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States' market borrowings set to soar 22% to Rs 4.5 lakh cr in FY-18

7th pay commission, higher fiscal deficits and demonetisation likely reason

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States' Fiscal Deficit

Press Trust of India  |  Mumbai 

Shaky fiscal grounds

Even as the Centre has contained its fiscal deficit at 3.2 per cent for financial year 2018 (FY-18), the states are looking the other way and their gross market borrowings next financial year are estimated to jump by nearly 22 per cent to Rs 4.5 lakh crore, says a report by ratings agency Icra.

The massive rise in market borrowings by the states is due to their higher fiscal deficits, higher repayment burden, exclusion from the national small savings fund (NSSF), higher salary outgo arising from the seventh pay commission awards and demonetisation's impact on their revenues, according to Icra.

"Gross market borrowings by the states are likely to rise from Rs 3.7 lakh crore in FY-17 to Rs 4.5 lakh crore in FY-18, which would exert an upward pressure on yields of state development loans (SDL) in FY-18," warned Jayanta Roy, group head for corporate sector ratings at the agency.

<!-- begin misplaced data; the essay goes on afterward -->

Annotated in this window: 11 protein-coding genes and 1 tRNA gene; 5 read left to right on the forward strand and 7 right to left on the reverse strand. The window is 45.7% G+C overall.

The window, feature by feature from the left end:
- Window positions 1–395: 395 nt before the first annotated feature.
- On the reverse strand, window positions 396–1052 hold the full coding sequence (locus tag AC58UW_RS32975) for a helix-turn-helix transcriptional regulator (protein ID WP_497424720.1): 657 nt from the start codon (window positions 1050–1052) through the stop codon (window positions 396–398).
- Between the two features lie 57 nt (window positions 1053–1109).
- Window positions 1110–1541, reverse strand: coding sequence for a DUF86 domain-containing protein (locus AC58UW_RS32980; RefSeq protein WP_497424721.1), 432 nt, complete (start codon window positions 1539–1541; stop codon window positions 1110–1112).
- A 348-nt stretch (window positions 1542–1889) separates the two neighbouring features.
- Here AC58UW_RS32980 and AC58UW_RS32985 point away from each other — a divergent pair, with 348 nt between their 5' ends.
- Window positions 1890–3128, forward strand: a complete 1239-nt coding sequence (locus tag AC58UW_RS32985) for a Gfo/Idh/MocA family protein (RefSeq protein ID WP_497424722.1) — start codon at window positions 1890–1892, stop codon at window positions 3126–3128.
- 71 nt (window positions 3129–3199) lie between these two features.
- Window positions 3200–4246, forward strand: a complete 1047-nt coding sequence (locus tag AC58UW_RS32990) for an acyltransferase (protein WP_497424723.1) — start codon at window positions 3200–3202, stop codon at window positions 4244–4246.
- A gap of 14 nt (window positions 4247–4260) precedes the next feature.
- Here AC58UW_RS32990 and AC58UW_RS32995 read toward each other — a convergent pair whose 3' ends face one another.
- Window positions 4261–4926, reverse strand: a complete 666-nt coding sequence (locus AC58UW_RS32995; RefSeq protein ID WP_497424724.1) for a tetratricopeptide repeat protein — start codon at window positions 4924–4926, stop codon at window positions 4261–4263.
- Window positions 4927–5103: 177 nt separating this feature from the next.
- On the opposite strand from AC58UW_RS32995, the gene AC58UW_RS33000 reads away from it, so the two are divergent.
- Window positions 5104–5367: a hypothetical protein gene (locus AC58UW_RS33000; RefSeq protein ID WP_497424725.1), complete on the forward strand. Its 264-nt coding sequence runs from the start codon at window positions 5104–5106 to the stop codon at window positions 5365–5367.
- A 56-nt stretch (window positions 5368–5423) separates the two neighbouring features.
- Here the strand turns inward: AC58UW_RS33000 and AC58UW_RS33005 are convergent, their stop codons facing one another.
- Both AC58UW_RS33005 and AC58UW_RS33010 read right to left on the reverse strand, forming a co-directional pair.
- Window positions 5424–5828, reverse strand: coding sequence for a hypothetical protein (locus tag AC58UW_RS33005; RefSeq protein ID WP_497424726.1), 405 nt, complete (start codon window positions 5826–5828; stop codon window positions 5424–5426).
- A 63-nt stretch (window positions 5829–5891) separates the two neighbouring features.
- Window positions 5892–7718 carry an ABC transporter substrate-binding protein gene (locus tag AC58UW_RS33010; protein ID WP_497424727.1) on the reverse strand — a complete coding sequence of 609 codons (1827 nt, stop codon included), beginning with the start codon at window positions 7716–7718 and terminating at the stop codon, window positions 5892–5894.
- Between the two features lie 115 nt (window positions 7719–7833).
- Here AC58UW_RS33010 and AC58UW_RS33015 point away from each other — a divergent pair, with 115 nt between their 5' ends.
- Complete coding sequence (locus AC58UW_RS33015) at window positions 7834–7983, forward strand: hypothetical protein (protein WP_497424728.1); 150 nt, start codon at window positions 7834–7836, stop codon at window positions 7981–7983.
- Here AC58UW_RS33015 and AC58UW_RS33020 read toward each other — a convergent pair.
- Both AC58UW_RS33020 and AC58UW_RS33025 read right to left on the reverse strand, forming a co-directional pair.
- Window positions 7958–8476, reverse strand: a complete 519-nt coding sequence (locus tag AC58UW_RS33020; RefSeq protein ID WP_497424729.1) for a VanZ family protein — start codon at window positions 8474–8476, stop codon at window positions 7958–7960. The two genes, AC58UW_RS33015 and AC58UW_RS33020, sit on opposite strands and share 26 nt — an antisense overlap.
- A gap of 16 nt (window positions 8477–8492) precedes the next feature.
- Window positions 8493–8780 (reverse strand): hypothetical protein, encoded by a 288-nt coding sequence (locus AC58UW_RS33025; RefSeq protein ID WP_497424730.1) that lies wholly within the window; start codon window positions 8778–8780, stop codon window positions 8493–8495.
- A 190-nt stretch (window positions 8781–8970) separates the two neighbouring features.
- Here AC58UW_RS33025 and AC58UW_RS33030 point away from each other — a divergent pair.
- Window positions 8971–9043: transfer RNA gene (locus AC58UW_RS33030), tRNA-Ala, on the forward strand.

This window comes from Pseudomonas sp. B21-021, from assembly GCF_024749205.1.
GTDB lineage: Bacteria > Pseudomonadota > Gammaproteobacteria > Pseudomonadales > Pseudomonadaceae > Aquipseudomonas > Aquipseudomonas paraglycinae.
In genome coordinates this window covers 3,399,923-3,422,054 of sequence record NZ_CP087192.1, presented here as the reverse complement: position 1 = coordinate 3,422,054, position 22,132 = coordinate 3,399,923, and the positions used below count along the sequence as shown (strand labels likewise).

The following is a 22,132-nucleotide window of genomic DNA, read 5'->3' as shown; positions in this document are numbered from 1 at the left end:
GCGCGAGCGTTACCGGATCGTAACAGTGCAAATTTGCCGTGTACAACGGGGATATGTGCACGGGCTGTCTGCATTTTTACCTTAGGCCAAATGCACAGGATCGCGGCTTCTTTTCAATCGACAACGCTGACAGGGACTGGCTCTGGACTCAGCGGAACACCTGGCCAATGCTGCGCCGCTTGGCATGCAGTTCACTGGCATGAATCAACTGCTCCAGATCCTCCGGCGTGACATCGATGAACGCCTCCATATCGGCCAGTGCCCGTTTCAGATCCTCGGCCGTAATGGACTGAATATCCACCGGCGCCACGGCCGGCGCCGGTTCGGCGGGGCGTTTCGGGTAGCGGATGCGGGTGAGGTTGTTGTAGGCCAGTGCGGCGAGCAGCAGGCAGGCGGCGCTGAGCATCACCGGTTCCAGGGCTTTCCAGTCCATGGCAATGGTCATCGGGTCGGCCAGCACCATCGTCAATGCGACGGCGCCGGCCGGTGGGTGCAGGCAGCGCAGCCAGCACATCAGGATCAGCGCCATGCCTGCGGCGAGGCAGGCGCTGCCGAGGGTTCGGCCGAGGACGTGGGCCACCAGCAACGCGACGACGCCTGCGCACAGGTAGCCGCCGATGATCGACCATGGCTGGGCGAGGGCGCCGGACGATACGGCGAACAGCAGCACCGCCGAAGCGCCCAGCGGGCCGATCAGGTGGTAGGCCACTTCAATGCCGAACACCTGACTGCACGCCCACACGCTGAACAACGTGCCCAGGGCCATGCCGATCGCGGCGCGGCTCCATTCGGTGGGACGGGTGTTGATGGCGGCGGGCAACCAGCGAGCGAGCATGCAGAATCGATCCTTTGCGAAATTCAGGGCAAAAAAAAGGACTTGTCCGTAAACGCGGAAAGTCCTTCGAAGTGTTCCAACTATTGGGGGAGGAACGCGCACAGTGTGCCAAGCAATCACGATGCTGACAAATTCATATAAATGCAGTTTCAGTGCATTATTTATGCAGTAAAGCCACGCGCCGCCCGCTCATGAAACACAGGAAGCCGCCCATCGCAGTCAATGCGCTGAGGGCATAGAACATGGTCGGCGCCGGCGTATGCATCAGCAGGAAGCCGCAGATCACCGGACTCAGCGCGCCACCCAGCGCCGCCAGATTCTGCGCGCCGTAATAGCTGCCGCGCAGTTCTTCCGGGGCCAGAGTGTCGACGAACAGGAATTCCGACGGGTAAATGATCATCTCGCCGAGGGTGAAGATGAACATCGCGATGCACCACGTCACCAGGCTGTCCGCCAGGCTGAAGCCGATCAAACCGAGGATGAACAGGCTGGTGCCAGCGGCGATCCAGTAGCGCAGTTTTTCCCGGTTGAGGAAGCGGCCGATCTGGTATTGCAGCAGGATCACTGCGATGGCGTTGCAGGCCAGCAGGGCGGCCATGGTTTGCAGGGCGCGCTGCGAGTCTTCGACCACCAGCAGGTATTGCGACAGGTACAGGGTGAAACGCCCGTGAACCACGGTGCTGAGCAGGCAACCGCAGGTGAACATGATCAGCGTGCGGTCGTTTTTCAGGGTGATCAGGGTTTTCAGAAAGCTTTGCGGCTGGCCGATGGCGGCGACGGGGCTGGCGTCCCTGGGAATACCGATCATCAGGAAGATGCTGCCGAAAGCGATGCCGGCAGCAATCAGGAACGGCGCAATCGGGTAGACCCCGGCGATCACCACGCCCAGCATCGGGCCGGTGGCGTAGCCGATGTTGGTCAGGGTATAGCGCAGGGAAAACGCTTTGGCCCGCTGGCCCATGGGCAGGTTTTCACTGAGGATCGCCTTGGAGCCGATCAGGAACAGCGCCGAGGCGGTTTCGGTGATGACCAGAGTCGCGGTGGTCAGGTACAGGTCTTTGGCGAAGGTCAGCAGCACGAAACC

But if the states' net borrowings remain unchanged at 2.2 per cent of GDP, and assuming that the nominal GDP grows by 11.2 per cent in FY-18, Icra expects net borrowings by the states to jump to Rs 3.8 lakh crore from Rs 3.4 lakh crore in FY-17, he said.

But the SDL redemptions are set to more than double to Rs 70,000 crore in FY-18 from Rs 30,000 crore in FY-17. Accordingly, the states' gross market borrowings will rise by nearly 22 per cent to Rs 4.5 lakh crore in FY-18 from Rs 3.7 lakh crore in FY-17, he said.

Roy attributed the likely massive spike in states' fiscal deficits to the seventh pay panel award, servicing cost of the Uday bonds, rise in debt repayment from next financial year onwards and exclusion of most states from investing in NSSF since last April.

"The rise in borrowings of the states would exert an upward pressure on SDL yields in FY-18. Factors such as sluggish capex and less attractive interest rates have contributed to subdued demand from the private sector for bank credit, which may encourage banks to invest in SDLs as they offer higher interest rates than the G-secs," Roy said.

The rising supply of SDLs might constrain the space for the private sector to access better-priced funds from the bond markets, he warned.

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First Published: Sun, February 19 2017. 11:21 IST
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